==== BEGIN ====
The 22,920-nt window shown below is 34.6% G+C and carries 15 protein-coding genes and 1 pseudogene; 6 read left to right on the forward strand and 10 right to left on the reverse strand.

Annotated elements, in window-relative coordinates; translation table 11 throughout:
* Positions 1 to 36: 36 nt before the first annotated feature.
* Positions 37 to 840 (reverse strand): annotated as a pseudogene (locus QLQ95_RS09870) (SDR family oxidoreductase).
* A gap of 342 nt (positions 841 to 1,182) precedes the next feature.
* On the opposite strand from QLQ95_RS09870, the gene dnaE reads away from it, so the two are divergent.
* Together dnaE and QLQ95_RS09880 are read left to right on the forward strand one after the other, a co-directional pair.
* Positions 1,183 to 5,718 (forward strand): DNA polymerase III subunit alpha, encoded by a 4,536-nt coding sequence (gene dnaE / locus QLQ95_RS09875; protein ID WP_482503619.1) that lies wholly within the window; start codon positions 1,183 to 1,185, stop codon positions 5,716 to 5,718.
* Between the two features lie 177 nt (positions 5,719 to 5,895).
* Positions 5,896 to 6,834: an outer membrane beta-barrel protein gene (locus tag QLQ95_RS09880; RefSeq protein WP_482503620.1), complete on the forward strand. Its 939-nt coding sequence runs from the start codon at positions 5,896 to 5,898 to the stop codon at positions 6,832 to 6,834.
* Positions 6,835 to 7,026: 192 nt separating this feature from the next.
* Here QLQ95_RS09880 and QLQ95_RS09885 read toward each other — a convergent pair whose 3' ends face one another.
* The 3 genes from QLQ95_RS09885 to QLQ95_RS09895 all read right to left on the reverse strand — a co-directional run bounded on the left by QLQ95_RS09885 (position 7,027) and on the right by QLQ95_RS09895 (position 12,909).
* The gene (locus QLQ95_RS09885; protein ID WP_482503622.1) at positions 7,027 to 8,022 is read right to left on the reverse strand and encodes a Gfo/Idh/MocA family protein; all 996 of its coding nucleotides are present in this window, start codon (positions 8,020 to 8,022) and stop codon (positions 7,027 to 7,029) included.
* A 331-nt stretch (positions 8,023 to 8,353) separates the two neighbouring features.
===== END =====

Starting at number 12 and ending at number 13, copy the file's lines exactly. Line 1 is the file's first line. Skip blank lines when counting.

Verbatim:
* Here QLQ95_RS09880 and QLQ95_RS09885 read toward each other — a convergent pair whose 3' ends face one another.
* The 3 genes from QLQ95_RS09885 to QLQ95_RS09895 all read right to left on the reverse strand — a co-directional run bounded on the left by QLQ95_RS09885 (position 7,027) and on the right by QLQ95_RS09895 (position 12,909).